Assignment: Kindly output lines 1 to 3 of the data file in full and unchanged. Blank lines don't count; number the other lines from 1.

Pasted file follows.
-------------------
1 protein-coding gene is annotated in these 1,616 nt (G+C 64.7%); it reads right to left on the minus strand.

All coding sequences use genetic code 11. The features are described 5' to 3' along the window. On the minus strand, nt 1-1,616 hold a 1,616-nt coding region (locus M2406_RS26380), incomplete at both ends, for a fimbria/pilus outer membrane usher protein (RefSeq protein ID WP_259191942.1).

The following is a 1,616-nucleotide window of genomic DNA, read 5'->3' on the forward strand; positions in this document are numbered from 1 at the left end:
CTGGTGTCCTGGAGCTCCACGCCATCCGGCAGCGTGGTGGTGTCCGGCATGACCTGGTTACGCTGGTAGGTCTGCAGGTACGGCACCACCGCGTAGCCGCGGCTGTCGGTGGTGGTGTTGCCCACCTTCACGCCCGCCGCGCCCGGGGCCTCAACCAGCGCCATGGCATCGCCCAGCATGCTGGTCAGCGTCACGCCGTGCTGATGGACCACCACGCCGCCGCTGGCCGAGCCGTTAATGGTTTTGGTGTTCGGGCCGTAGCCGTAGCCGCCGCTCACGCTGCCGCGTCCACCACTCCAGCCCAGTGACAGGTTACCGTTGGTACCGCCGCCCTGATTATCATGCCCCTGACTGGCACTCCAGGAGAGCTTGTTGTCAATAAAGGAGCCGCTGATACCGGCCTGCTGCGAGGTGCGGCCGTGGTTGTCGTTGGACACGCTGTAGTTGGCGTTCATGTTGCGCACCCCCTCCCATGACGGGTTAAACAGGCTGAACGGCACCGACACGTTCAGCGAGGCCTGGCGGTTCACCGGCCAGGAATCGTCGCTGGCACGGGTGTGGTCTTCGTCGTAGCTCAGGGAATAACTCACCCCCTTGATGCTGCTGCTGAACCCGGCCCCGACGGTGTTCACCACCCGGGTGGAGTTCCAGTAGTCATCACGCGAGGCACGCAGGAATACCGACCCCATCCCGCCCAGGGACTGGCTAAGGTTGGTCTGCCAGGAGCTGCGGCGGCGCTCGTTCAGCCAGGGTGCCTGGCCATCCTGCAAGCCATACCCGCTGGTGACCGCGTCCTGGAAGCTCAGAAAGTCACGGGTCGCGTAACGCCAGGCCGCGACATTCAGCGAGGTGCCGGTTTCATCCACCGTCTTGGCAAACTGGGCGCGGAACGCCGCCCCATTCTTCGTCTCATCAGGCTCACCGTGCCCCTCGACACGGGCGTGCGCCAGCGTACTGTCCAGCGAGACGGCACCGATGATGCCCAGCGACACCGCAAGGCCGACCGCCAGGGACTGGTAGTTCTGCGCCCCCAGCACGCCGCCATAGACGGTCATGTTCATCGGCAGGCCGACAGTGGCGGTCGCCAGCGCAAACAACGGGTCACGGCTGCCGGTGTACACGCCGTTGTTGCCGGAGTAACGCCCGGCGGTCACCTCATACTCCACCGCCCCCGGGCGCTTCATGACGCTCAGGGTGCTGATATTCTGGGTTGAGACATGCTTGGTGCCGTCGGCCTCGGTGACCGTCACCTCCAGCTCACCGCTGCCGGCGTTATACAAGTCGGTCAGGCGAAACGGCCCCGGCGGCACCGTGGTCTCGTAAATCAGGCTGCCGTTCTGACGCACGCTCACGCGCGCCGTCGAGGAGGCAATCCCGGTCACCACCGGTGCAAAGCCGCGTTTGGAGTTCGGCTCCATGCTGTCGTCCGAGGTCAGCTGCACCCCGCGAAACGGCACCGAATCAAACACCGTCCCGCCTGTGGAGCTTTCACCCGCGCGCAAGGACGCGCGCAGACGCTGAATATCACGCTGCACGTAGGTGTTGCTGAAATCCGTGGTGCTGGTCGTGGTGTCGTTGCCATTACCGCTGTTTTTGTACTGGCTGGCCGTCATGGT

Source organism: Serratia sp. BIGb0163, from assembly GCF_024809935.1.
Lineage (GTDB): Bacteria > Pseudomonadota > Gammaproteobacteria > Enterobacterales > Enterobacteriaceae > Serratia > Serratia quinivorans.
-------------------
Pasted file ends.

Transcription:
1 protein-coding gene is annotated in these 1,616 nt (G+C 64.7%); it reads right to left on the minus strand.

All coding sequences use genetic code 11. The features are described 5' to 3' along the window. On the minus strand, nt 1-1,616 hold a 1,616-nt coding region (locus M2406_RS26380), incomplete at both ends, for a fimbria/pilus outer membrane usher protein (RefSeq protein ID WP_259191942.1).

The following is a 1,616-nucleotide window of genomic DNA, read 5'->3' on the forward strand; positions in this document are numbered from 1 at the left end: